The blue of Bermuda isn't only found in its waters, the blue doesn't only surround the island with its shades--

--the blue seeps from those waters and runs down the undersides of bandstands.

Onto the island's walls.

From those walls back to the sky.  Of course, right?  Of course you'd want as much of that ocean blue to be with you on land.

The beaches are unbelievable, indeed - that's what you'll remember when you visit.  And you should.  Visit.  But the colors of the island?  The colors you'll pass as you travel to Horseshoe Bay?  Don't forget the colors.

And it's all just ridiculously beautiful.  But blue is only the beginning.  Yellow, more turquoise, green.  Pastels everywhere.

One of the islanders I met, Anthony Pettit, a seller of good things old - books, bottles, maps - laughed as we drove from the Dockyard to his house in Hamilton.  Yes, he said, we do like our buildings to be bright.  Some people think they can be too bright.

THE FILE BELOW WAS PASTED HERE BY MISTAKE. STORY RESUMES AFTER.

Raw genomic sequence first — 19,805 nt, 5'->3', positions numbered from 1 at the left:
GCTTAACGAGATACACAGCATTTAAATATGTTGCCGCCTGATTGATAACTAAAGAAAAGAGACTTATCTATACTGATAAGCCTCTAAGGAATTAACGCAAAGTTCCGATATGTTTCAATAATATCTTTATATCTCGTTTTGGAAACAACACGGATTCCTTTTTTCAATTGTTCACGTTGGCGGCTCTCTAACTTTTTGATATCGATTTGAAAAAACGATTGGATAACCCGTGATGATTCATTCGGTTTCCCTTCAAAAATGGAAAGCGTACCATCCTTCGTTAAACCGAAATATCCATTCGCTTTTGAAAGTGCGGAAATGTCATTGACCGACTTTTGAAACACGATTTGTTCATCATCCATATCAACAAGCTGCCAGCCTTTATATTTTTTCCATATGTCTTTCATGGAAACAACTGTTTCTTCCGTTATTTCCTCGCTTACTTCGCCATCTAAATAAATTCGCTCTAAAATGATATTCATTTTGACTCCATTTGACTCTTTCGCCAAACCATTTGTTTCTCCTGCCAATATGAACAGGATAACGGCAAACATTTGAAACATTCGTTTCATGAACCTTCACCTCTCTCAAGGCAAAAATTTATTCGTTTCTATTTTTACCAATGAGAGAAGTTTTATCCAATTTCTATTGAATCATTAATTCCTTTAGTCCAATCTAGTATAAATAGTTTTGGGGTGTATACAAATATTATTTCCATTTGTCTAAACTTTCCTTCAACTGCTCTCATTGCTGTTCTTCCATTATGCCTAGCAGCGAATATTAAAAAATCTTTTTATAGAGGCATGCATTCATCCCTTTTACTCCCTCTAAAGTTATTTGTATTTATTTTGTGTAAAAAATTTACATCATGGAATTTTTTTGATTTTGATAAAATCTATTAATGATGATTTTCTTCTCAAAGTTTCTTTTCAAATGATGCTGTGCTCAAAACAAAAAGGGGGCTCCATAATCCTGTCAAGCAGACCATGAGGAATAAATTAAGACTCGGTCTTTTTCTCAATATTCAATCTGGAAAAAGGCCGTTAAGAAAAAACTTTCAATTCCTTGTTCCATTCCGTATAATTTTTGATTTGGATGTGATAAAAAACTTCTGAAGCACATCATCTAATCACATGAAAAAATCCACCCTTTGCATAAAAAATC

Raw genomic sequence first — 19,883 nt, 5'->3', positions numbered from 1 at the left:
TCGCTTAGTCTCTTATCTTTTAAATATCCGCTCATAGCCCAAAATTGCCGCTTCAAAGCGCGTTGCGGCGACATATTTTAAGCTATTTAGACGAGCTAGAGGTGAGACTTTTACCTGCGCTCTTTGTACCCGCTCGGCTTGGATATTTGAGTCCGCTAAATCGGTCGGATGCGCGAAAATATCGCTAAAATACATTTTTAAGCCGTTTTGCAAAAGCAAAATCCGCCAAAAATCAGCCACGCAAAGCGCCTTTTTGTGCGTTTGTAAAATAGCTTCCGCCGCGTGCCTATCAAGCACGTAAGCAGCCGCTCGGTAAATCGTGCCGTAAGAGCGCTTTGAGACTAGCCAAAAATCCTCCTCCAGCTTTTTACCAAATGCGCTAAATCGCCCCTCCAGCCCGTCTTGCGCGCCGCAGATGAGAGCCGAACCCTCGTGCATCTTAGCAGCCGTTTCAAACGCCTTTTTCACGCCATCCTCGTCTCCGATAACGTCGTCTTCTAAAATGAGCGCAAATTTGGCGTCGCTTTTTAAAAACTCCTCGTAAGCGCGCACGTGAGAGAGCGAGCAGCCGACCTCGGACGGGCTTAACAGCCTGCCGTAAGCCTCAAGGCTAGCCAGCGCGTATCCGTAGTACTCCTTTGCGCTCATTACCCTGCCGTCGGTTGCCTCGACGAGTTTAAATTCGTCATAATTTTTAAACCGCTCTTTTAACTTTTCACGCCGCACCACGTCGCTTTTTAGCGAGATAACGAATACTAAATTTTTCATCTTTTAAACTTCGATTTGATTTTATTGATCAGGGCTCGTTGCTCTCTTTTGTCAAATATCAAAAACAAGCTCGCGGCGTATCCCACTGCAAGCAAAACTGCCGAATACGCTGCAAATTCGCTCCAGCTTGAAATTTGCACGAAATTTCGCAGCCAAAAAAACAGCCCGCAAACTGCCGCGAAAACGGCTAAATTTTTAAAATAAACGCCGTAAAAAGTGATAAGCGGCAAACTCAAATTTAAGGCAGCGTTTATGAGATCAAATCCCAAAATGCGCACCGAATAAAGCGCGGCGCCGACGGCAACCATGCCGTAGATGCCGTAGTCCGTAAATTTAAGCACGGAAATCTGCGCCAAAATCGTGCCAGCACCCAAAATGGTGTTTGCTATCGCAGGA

But they're - joyful, I said.  Joyful being the only word I could think of that encapsulated the glee and delight behind the paint choices.  It all reminded me of Greece - where they don't hide miscellaneous architectural details.  Is there a water pipe that incongruously runs up the outside of a wall?  Here in the states we'd paint the pipe the color of the wall to mask it.  In Greece?  On the islands?  That wall is going to be white, but the pipe they'll paint blue.  Bright blue.  Letting everyone know - here's a pipe!

The difference between Bermuda and Greece is, of course, the choice of color.  Or choices.  In Greece, most of the accents remain blue, whereas here in Bermuda, the houses look like different colored gems strewn amid its twenty square miles.

Did I mention how ridiculously beautiful it all is?  All the color?  Like that purple shirt, against the salmon wall?  How great is that?

If you lived in Bermuda, surrounded by turquoise water, where hibiscus grows wild, wouldn't you want your house or cottage to add to the surroundings?

It's lucky there isn't a Bermudan homeowners association dictating which shade of beige can be used to cover domiciles.

So let's end where we started.  With Bermuda blue.  If you're lucky, when you visit, you'll be accompanied by an eight-year-old who just so happens to bring her own blue with her wherever she goes.  And to see Bermuda blue reflected in her own?


I'd go back for that.  Wouldn't you?